Personal Finance For Students
Third-level education is becoming more and more important in terms of getting a job in many sections of the economy. Some employers are unwilling to consider applications from candidates without a college diploma, and some of those employers will only to consider applicants with diplomas from certain schools. The problem for the prospective scholar is that college education doesn’t come cheap, with tuition, course materials, travel and accommodation costs often being prohibitive for the many students who cannot attend a college close to home.
Fortunately, for the needy prospective student, the Canadian government does have a program where they fund Student Loans for eligible scholars. Eligibility is decided on a number of factors including location (both of the pupil and the learning institution), current living costs, savings and parental income. For students who fall into the bracket of eligibility, a government-backed student loan is a godsend, allowing them to concentrate on their studies free of at least part of the worry of funding their education.
A student loan, as the name suggests, does have to be paid back when the student has graduated and is earning a salary, so it’s not free money and its use has to be priority-based. These priorities are in part, much the same as those that require the attention of a home owner – keeping a roof over one’s head, putting food on the table and paying bills. Even in subsidised student accommodation, these priorities are non-negotiable and in large this helps a student prepare for life after college.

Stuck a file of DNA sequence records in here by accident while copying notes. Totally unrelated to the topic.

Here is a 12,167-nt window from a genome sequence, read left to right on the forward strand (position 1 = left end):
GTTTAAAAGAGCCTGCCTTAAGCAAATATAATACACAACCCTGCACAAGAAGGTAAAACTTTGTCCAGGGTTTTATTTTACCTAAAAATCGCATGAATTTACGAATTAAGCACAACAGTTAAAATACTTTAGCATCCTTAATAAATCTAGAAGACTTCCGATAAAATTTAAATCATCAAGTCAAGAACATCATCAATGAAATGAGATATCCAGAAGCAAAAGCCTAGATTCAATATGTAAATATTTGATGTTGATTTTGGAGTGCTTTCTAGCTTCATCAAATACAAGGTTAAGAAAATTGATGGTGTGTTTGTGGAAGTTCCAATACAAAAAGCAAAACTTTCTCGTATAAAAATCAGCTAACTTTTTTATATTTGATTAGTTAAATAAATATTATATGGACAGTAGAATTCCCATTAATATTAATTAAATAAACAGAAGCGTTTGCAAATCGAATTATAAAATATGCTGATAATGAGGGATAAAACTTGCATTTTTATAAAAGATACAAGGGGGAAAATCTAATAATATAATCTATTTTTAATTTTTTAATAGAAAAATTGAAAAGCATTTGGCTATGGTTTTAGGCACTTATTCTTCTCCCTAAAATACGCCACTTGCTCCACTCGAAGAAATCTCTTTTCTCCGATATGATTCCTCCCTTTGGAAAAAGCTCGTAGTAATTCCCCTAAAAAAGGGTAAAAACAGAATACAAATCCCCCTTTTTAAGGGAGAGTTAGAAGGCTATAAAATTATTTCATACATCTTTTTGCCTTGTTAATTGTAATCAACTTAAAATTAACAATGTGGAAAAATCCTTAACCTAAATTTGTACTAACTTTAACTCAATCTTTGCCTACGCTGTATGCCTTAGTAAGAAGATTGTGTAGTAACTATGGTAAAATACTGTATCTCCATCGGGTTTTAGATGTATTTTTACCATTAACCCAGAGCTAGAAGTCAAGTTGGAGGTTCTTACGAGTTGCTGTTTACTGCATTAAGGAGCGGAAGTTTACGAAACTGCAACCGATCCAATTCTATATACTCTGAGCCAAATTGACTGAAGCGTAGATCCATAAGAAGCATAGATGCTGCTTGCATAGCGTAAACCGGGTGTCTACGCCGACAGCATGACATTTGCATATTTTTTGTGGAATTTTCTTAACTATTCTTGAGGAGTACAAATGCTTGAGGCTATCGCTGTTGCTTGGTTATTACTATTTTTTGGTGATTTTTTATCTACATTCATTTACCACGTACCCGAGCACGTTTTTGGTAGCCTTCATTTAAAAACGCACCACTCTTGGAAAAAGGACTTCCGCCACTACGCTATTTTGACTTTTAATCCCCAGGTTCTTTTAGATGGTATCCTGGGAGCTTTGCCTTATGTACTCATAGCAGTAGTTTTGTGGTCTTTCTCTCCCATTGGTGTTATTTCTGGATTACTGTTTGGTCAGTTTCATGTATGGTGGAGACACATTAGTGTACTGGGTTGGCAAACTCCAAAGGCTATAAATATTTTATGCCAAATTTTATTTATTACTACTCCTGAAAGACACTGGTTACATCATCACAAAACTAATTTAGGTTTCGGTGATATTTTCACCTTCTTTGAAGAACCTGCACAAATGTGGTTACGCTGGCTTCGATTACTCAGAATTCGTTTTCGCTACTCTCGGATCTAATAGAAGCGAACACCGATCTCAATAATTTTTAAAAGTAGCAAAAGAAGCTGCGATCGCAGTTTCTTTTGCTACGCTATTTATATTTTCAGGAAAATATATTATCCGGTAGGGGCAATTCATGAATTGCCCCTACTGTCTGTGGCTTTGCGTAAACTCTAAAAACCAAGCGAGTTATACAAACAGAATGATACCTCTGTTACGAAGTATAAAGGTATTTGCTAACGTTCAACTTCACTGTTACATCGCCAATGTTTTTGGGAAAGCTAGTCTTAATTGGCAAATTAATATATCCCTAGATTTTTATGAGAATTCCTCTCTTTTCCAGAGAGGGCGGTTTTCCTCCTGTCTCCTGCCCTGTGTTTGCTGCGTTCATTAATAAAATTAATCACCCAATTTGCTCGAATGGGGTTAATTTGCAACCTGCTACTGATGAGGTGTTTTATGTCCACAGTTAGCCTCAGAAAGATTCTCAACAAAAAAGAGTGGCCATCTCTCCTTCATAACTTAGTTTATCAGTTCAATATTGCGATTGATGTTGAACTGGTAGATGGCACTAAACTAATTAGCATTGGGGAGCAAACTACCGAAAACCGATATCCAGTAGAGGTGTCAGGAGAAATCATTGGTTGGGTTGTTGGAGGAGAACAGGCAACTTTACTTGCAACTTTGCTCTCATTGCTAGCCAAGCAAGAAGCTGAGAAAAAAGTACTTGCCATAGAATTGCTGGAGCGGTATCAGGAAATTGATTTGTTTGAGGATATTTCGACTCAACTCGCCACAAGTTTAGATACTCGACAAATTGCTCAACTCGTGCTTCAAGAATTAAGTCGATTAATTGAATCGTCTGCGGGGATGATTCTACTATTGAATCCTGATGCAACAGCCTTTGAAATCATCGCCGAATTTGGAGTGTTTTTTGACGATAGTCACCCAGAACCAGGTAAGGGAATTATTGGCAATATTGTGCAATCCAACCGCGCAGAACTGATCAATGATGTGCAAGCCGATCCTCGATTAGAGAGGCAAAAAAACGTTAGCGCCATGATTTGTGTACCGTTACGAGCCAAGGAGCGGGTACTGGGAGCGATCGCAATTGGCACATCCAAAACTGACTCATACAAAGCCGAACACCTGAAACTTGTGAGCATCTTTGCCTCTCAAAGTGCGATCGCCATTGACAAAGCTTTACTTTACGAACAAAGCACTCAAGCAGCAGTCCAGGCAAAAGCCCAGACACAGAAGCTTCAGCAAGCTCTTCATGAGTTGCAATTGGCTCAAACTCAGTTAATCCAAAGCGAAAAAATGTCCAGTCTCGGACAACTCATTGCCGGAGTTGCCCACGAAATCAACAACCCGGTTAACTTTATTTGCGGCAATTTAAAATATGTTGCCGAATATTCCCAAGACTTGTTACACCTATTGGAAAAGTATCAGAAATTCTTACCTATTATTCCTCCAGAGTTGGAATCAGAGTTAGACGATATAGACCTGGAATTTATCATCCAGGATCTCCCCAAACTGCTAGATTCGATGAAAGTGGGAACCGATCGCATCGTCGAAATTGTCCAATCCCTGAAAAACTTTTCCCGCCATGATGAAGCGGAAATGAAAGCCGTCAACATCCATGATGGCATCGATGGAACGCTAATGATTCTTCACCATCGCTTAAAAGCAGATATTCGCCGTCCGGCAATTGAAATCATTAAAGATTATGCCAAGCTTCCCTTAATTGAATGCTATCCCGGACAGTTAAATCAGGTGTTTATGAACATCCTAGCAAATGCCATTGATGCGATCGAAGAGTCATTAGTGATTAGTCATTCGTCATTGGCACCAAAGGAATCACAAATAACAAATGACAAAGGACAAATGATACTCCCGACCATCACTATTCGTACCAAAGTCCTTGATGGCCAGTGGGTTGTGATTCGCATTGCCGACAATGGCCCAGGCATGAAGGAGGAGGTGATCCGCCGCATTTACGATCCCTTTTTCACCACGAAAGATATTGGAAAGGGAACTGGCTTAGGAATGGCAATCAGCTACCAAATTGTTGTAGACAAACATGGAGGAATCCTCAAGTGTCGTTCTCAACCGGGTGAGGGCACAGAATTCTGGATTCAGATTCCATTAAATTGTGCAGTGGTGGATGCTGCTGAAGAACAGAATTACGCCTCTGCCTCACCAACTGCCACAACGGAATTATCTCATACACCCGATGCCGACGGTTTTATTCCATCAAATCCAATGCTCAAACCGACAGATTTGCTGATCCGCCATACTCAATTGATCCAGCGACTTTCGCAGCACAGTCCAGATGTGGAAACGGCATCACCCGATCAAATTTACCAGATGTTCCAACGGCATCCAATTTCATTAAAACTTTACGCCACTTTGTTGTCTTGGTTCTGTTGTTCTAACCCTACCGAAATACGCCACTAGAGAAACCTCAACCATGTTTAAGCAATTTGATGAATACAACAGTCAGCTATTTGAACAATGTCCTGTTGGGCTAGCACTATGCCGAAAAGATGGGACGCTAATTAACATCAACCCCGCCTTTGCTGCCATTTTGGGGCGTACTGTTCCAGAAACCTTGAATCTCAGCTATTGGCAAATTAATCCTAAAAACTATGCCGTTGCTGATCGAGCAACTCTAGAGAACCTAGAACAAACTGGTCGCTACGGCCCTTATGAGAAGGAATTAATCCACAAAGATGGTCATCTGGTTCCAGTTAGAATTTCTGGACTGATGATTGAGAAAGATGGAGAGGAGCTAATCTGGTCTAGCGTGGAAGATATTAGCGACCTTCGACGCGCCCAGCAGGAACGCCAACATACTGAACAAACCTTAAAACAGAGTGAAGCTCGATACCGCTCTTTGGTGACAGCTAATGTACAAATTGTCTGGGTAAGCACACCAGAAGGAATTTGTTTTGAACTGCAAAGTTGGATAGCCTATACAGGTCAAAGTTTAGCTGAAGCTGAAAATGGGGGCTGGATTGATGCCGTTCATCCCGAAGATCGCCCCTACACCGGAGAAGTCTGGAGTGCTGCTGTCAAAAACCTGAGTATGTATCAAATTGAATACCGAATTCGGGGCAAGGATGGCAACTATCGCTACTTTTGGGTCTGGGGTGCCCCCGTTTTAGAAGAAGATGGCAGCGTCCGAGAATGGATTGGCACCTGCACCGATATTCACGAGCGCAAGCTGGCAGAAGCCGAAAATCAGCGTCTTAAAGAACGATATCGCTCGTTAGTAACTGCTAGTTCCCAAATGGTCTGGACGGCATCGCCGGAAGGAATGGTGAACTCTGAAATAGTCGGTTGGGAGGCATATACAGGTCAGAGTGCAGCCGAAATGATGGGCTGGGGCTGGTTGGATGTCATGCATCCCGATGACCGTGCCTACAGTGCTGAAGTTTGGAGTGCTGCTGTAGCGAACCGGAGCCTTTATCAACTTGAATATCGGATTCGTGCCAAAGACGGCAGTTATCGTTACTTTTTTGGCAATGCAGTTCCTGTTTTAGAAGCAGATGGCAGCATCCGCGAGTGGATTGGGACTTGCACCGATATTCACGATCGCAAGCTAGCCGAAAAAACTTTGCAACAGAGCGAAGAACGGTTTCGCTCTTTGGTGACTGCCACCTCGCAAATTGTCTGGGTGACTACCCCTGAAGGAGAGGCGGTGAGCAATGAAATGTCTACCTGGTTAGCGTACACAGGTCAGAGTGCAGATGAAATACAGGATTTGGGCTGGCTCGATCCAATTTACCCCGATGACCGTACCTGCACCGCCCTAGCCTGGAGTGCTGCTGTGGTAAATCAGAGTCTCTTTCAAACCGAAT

Being responsible for your own budget teaches you to look after the pennies, which becomes all the more important when there is a mortgage to keep on top of and failure to pay that may result in your home being repossessed. Having to set aside cash for tuition fees keeps the importance of your studies at the forefront of your mind, reminding you why you’ve taken this step. When there are parties to attend most nights and a level of freedom beyond what you’ve known in the parental nest, it’s easy to feel that student life is all about the social side of things. But without responsible financial behaviour you could end up having to drop out and, without doubt, the restrictions of living back at home are felt all the more when you’ve lived without your parents for a spell.
If you don’t qualify for a government-backed student loan, there are still options available. Private student loans are one such option. Although they are not quite as secure an option as a government loan – being based on credit and therefore often necessitating that a parent acts as a co-signee- they are given by lenders at a low rate of interest and tend to be generous enough to cover the important costs of student life. Then, depending on the intensity of your course, it is possible to take on a part time job – which will often provide adequate money for as many toga parties as you want to attend.
To streamline and minimize blog maintenance, I will be discontinuing maintaining the Canadapersonalfinancewebsite.com website (however, I will still hold the domain). I will gradually move all articles from this site to A Dawn Journal. This article originally published on the above website on Jan 25, 2009.
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